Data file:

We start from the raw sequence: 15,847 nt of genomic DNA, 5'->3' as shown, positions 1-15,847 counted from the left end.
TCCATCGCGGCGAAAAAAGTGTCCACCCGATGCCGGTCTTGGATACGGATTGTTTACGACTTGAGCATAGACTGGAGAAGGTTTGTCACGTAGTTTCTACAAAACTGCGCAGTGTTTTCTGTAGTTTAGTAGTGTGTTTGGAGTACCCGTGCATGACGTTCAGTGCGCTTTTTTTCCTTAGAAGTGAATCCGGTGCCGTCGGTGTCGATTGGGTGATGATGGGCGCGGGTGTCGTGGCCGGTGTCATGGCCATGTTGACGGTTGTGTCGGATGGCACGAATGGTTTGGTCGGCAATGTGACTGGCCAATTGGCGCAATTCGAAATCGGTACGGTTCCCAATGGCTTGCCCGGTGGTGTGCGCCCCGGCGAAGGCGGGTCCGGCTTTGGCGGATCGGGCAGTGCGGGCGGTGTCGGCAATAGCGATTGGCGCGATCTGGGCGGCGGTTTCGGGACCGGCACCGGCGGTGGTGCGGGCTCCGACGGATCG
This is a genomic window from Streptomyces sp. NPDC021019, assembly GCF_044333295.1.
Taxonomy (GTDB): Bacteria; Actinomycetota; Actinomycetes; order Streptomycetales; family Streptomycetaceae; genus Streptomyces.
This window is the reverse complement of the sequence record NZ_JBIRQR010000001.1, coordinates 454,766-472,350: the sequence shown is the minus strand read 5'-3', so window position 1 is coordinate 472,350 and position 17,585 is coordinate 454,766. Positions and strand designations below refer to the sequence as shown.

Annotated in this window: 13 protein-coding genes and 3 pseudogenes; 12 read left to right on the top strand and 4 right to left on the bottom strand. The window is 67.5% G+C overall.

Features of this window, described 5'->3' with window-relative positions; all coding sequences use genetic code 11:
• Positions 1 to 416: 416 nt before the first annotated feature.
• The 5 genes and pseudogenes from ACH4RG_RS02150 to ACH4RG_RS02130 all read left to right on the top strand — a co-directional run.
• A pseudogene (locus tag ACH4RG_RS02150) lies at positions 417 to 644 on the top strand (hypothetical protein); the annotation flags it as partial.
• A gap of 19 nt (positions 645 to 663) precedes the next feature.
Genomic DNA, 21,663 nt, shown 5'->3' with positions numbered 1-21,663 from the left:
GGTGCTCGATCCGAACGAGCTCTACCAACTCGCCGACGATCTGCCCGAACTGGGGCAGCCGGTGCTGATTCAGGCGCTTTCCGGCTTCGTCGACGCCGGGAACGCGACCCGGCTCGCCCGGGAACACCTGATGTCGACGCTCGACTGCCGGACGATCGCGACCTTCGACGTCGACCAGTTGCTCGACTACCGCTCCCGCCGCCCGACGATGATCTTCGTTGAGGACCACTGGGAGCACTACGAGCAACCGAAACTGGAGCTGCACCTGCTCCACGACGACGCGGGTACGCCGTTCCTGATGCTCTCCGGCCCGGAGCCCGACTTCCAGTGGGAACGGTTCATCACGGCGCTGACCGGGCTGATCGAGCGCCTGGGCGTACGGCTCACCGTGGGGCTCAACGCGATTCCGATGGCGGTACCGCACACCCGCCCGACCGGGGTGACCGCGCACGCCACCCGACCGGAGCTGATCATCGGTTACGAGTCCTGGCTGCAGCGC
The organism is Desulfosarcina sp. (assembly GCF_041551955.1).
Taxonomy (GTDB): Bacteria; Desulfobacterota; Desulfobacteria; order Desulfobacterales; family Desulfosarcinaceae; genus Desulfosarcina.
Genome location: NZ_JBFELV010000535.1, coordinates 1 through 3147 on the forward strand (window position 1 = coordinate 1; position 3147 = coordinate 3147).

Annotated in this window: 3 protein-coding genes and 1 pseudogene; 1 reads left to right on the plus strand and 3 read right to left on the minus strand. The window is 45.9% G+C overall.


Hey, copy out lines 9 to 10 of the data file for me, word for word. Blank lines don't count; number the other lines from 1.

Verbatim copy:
• The 5 genes and pseudogenes from ACH4RG_RS02150 to ACH4RG_RS02130 all read left to right on the top strand — a co-directional run.
• A pseudogene (locus tag ACH4RG_RS02150) lies at positions 417 to 644 on the top strand (hypothetical protein); the annotation flags it as partial.